Whipple reveals that Mr Biden expressed his concerns to a friend while he was giving a tour of the White House family quarters. The president reportedly pointed to the alleged location of the biting — on the second floor of the executive mansion — and told the friend: “Look, the Secret Service are never up here. It didn’t happen”.
He added that Mr Biden thought “somebody was lying … about the way the incident had gone down”.
Read more at The Independent.
Junk Science in the U.S. Justice System.
I want to recommend this investigation of junk science in the U.S. courts at ProPublica.
It’s very long, but if you’re at all interested in how our justice system works–and doesn’t work–it’s a must read. It’s about a former cop who dreamed up a way people who call 911 are actually guilty of the crimes they are reporting and who, with the help of ambitious prosecutors got judges to accept this utterly unscientific “research.” This is far from the only example of junk science being used to convict innocent people. The introductory paragraphs.
Tracy Harpster, a deputy police chief from suburban Dayton, Ohio, was hunting for praise. He had a business to promote: a miracle method to determine when 911 callers are actually guilty of the crimes they are reporting. “I know what a guilty father, mother or boyfriend sounds like,” he once said.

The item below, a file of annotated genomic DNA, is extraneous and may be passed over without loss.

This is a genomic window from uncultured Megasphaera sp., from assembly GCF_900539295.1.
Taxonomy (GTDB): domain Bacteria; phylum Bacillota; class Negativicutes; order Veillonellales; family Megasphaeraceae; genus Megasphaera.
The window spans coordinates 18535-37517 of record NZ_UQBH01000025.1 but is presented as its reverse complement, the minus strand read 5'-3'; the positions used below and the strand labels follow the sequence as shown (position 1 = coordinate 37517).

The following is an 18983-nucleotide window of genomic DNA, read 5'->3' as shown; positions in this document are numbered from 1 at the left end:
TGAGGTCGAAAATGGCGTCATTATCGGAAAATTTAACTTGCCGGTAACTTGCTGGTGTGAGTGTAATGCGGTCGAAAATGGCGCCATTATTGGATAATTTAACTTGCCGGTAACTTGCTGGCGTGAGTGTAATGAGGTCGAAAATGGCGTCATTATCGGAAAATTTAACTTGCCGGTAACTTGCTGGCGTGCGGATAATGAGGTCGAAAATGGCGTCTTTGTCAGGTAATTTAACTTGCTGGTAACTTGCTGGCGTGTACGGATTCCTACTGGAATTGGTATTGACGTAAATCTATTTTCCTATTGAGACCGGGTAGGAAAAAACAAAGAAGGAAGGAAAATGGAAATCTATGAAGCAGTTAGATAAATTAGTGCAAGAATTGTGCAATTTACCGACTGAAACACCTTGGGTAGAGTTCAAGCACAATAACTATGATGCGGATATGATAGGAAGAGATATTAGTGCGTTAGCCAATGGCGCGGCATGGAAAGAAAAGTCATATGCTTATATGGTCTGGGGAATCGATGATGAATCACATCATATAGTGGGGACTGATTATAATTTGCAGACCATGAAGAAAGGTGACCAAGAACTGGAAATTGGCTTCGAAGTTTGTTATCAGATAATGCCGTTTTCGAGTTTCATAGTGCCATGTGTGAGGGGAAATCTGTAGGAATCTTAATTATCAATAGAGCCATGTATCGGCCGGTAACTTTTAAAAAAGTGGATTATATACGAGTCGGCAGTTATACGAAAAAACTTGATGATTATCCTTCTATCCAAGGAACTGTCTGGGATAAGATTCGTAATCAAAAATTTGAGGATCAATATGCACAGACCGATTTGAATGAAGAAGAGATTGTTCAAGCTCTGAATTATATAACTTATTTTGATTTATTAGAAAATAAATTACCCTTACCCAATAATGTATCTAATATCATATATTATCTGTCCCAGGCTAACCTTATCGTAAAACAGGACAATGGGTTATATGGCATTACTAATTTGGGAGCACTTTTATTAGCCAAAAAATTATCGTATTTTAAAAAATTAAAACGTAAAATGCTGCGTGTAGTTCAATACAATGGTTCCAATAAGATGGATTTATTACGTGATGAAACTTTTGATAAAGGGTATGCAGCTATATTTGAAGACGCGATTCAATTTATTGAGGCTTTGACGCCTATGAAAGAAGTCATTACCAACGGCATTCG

Harpster tells police and prosecutors around the country that they can do the same. Such linguistic detection is possible, he claims, if you know how to analyze callers’ speech patterns — their tone of voice, their pauses, their word choice, even their grammar. Stripped of its context, a misplaced word as innocuous as “hi” or “please” or “somebody” can reveal a murderer on the phone.
So far, researchers who have tried to corroborate Harpster’s claims have failed. The experts most familiar with his work warn that it shouldn’t be used to lock people up.
Prosecutors know it’s junk science too. But that hasn’t stopped some from promoting his methods and even deploying 911 call analysis in court to win convictions.
In 2016, Missouri prosecutor Leah Askey wrote Harpster an effusive email, bluntly detailing how she skirted legal rules to exploit his methods against unwitting defendants.
“Of course this line of research is not ‘recognized’ as a science in our state,” Askey wrote, explaining that she had sidestepped hearings that would have been required to assess the method’s legitimacy. She said she disguised 911 call analysis in court by “getting creative … without calling it ‘science.’”